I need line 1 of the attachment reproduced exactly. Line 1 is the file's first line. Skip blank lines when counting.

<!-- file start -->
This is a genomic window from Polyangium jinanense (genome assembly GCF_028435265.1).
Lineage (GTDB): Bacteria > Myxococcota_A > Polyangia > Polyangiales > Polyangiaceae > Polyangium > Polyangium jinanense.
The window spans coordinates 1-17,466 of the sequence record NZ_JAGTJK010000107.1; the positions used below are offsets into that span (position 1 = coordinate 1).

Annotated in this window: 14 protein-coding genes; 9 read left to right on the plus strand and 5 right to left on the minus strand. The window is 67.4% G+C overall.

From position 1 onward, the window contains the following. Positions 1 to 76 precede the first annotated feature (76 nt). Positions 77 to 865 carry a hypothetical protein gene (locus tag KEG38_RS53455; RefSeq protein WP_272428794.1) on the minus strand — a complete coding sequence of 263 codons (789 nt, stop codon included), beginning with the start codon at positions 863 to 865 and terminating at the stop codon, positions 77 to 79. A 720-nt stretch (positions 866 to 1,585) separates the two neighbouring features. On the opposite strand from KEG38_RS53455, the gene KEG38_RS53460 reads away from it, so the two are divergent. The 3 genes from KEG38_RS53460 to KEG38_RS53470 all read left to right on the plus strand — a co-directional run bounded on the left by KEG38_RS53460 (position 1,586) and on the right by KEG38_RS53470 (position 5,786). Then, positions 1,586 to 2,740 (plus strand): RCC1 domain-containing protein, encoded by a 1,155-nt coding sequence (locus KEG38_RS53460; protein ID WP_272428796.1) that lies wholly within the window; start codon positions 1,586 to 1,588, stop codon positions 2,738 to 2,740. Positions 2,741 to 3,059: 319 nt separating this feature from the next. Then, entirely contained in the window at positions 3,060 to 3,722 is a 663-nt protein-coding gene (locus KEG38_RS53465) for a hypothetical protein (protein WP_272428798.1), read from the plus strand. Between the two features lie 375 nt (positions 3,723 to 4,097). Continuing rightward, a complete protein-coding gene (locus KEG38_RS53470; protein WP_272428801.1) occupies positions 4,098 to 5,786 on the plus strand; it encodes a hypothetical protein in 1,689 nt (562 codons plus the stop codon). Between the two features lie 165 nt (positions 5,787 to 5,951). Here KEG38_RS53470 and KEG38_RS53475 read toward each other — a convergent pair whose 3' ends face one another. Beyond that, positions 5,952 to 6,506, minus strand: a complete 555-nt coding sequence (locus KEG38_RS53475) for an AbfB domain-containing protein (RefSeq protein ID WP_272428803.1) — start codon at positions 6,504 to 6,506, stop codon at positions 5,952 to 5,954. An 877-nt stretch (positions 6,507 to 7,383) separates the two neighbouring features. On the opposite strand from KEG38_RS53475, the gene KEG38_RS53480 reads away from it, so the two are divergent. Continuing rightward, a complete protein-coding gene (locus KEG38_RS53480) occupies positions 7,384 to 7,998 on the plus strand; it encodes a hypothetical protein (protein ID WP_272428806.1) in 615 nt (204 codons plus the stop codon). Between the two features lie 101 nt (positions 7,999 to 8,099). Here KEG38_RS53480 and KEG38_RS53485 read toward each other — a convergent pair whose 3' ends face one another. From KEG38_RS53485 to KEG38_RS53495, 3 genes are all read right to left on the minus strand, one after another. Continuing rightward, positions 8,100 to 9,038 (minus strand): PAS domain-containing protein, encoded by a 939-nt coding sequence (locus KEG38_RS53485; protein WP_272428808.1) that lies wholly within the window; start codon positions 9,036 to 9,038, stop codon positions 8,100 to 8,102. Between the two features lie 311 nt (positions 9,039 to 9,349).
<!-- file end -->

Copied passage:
This is a genomic window from Polyangium jinanense (genome assembly GCF_028435265.1).